Joel Reichenberger: The day I ruined the race |

Joel Reichenberger: The day I ruined the race

U.S. Nordic Combined Ski Team member Taylor Fletcher cuts hard around a corner Saturday as he tries to chase down the leaders in a Continental Cup race in Park City, Utah. Fletcher came close to achieving that, but was just short, edged at the line to finish second. It was his second podium in as many days at the Continental Cup, and he was joined in the top 10 by three other young U.S. skiers.
Joel Reichenberger

The feeling you get when you, a bystander, an observer, ruin an international ski event is a sickening one — a crawl-in-a-hole, take-me-back-to-Steamboat nauseous feeling.

How do I know? Saturday I lived it.

It started as an innocent enough encounter, me just trying to get a good photo at the Continental Cup Nordic combined race at Soldier Hollow, Utah.

Just how easy or difficult that task can be at a winter sports event depends on the event, and which side of a stark line of access it falls upon.

On one side of it, in my experience, are events like the Olympics, the Alpine Skiing World Championships, World Cup races and the X Games.

Photographing those events is like being stuck on a bad ride at an amusement park. There are very few choices to be made, very strict places you can go and plenty of people around to slap you on the wrist if you get creative.

The entire rest of the world of snowsports competition is on the other side of that line, which is to say a photographer can get pretty much anywhere at pretty much any time.

Had I brought my spandex on Saturday and lined up at the right time, for instance, there’s a fair chance I could have raced.

So, I wandered, and eventually, I found a really sweet spot. Inspired by United States Ski and Snowboard Association communications head Tom Kelly, I found a corner where skiers were making big cuts to stay on course, and I crept up to it with a wide-angle lens.

Skier after skier zipped by, and I got shots of them blasting through the snow, cutting hard and struggling to stay upright in the rutted out, icy corner.

Then I saw Taylor Fletcher headed my direction.

Fletcher was the big fish in the race, at least for the United States.

There were all sorts of reasons the team was hoping he’d do well, and I had my reasons, too. In eight years as a sports reporter in Steamboat Springs, I’d seen Fletcher compete in an actual on-snow Nordic combined race exactly three times, and I had to travel to Sochi, Russia, for the 2014 Winter Olympics for all three.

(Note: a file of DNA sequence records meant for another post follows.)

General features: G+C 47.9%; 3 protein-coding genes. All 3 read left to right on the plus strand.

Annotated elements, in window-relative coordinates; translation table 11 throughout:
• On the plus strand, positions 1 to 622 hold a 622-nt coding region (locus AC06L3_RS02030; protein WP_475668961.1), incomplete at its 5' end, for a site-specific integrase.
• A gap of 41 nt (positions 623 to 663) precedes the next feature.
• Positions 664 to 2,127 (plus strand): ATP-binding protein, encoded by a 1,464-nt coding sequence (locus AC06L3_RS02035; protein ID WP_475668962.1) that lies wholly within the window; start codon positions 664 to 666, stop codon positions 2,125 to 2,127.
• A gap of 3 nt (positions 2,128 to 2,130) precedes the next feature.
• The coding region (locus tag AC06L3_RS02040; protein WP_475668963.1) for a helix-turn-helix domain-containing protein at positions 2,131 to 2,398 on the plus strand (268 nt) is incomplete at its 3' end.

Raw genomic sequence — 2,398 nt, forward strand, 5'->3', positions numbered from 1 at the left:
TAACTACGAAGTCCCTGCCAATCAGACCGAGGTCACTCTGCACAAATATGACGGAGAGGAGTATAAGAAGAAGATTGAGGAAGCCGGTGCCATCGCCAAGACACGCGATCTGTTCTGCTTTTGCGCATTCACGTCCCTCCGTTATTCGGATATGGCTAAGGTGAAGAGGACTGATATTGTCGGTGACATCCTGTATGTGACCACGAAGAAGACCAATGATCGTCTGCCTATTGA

I knelt down in the snow, and I crept forward, just a little further. He got closer, and he began to make the sharp swing around the corner.

I braced for that rare shot — a Fletcher in his natural environment.

But then something seemed wrong. I hadn’t taken into account that Fletcher may not ski the corner like everyone else.

Of course he wouldn’t. He’s one of the fastest Nordic combined skiers in the world, and he was trying to make up ground in the race, so where as most skiers cut wide, he cut it tight, way tighter than anyone else.

Suddenly, he was barreling almost right at me, and he shouted.


He flew by, maybe a foot from my lens.

Oh my God. What did he yell?

I got in the way, right?

He had to have shouted “IN THE WAY, JOEL!”

It could have been “MOVE IT, JOEL!”

Maybe it was “YOU IDIOT, JOEL!”

My jaw dropped, and I sulked away. Maybe there’s a reason they don’t let me wander at the Olympics. I plodded toward the finish line but stopped taking photos. I’d already done enough damage, hadn’t I?

It somehow got worse, too. Fletcher came in for that finish, and he lost, but just barely. He was 0.1 seconds behind the winner. That’s exactly how much time you might lose if you have to ski around a photographer, isn’t it?

His coaches, teammates, friends and family all waited near the finish line, as well, and as soon he caught his breath, they and everyone else in earshot would know what happened.

I’d ruined the race.

He collapsed to the ground after finishing but soon moved to a nearby bench. I took a big gulp and started in to confront this head on, to get the apologies over with.

I walked up and started to say sincerely, “Taylor, I’m so sorry. I’m beyond embarrassed.”

In a moment, though, his face switched from exhausted to confused.


“When you yelled,” I said. “I’m so, so sorry I was in the way.”

“Oh,” he said, exhaustion and confusion turning to a smile. “That’s not what I said. I shouted, ‘ACTION SHOT, JOEL!'”

OOOHHHH. Action shot? That, I got.

To reach Joel Reichenberger, call 970-871-4253, email or follow him on Twitter @JReich9

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